A Cubicle Is A Cubicle Is A Cubicle

July 13, 2014


My Work Space

“…the room where the walls come together…”

- E..A. Poe, The Pit and the Pendulum

No matter how management attempts to aggrandize their decision to relocate a hardworking, dedicated employee (moi) from 3 long years in a strangulating cubicle; to a 3-month tease in a vast open space; and back again to a strangulating cubicle, the end result is exactly as Bela Lugosi described it, above, in The Raven. 

Torture. Delicious torture.

In a Q&A appearing in the Business Section of the Times today, Paula Antonelli, Sr. Curator at MOMA, is asked about her office. Her response is the best description about life inside a cubicle I have encountered, outside of Poe’s and Lugosi’s.

This is what she says:

“I have my own office, and I am lucky to have it. It is better to have privacy, but if I were to choose between a cubicle and completely open space, I would choose open space.

The illusion of privacy is worse than no privacy. It bothers you; [whereas] a conversation between two people wouldn’t bother you at all.”

This is the 21st Century. You would never know it the majority of offices. Only in New York? Even in New York.


Where have all the employees gone?

Gone to cubicles, everyone.

When will they ever learn?

When will they ever learn?


June 22, 2014


I hadn’t picked you up in such a long while, No. 8. Why? I don’t know. Too many days elapsed between quality time at the easel? Probably.

Today, you saved my sanity, Bristle Brush. How could I have overlooked you for so long? It won’t happen again.

Weeks of working on this painting; never finishing; never satisfied; always needing more. But what?

The number 8 Bristle Brush!



Wolfgang, Ludwig and Franz; Thelonius; Sinead; JAY Z & Kanye; Led Zeppelin; Black Sheep; Benny Goodman; the Klezmatics; Beausoleil; Steve Earle; Sister C’s fabulous C&W mix; and JC — for the music that enriches my life and nourishes my work; and for giving me the best day — a true gift — I’ve had in a while.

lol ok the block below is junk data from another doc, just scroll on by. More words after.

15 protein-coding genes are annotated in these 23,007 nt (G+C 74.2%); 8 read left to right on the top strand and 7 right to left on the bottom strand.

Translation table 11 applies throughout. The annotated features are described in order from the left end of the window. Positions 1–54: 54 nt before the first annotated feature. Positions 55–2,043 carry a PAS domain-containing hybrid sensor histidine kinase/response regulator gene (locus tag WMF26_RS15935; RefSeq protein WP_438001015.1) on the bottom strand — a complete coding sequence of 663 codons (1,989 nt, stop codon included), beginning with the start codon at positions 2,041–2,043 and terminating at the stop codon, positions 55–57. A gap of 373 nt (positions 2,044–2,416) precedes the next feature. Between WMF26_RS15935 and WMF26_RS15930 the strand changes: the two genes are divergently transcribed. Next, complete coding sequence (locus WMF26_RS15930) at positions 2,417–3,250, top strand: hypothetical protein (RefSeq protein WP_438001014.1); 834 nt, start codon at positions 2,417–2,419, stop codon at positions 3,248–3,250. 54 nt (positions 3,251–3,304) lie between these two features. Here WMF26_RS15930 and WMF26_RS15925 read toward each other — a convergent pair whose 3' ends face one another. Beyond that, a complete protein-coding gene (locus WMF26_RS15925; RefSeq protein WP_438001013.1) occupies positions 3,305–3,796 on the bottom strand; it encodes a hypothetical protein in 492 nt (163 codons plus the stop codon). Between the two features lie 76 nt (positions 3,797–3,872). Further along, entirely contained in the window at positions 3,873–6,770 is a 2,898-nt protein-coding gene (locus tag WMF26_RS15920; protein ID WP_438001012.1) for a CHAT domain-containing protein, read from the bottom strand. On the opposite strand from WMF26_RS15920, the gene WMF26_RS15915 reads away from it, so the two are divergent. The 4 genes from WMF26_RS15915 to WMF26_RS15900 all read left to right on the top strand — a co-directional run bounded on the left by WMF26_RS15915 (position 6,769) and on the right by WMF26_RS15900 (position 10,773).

I don’t even mind that tomorrow is Monday.

Cosmic Joke

June 13, 2014









monk “BUT WHERE IS MY CHANGE?” says the monk.


HotDogBank “CHANGE,” says the vendor, “MUST COME FROM WITHIN.”

A Shout Out To My Sister

June 3, 2014



My favorite picture of us, my sister and me, taken at the wedding of my oldest younger brother.

As you may notice on the sidebar of this blog page, I recently reactivated my twitter account.  Twitter is a good place to post great sentences discovered inside the many, many books I’ve read.

But not everything fits in 140 or fewer characters-limit of Twitter.

So here is a very funny, longer  passage I discovered a couple of years ago in Nathan Englander’s short story collection,”What We Talk About When We Talk About Anne Frank.” It is taken from a story titled, “Camp Sundown.” (Camp Sundown being an “elder hostel”)

“I don’t know why they call his book ‘Les Miserables’,” she says, leaning into the circle, as if sharing a secret. “As you will discover, this book is not less miserable. It is more miserable than you can imagine.”

This laugh is for you, Connie.


Looking for a fantasy place to live?

May 26, 2014



Earlier this month, on an extended weekend away in Tompkins County, we drove by a cluster of brightly painted cottages nestled in this make believe setting. The brilliant hues seemed more at home in the Caribbean than upstate New York. Someone less jaded than I, at first glance, might think: how charming, how cute.

My initial reaction was CULT. Or extremist Mormons.


I googled Boiceville, NY to find out what this settlement was all about. The results yielded the following information:

Inspired by the Barbara Cooney illustrations in “Miss Rumphius,” a children’s book he read to his daughters, Bruno Schickel designed and built Boiceville Cottages beginning in 1996. Bruno utilized his experience with Schickel Construction, a company he founded in 1985 and continues to run, to design an interior that was complementary to the charming illustrations of seaside cottages that inspired the exterior shape of the Boiceville Cottages.

Okay, it’s a little scary to re-imagine real life as a storybook…

I must confess, the amenities offered by this too-close-for-comfort housing set up are envy-inducing.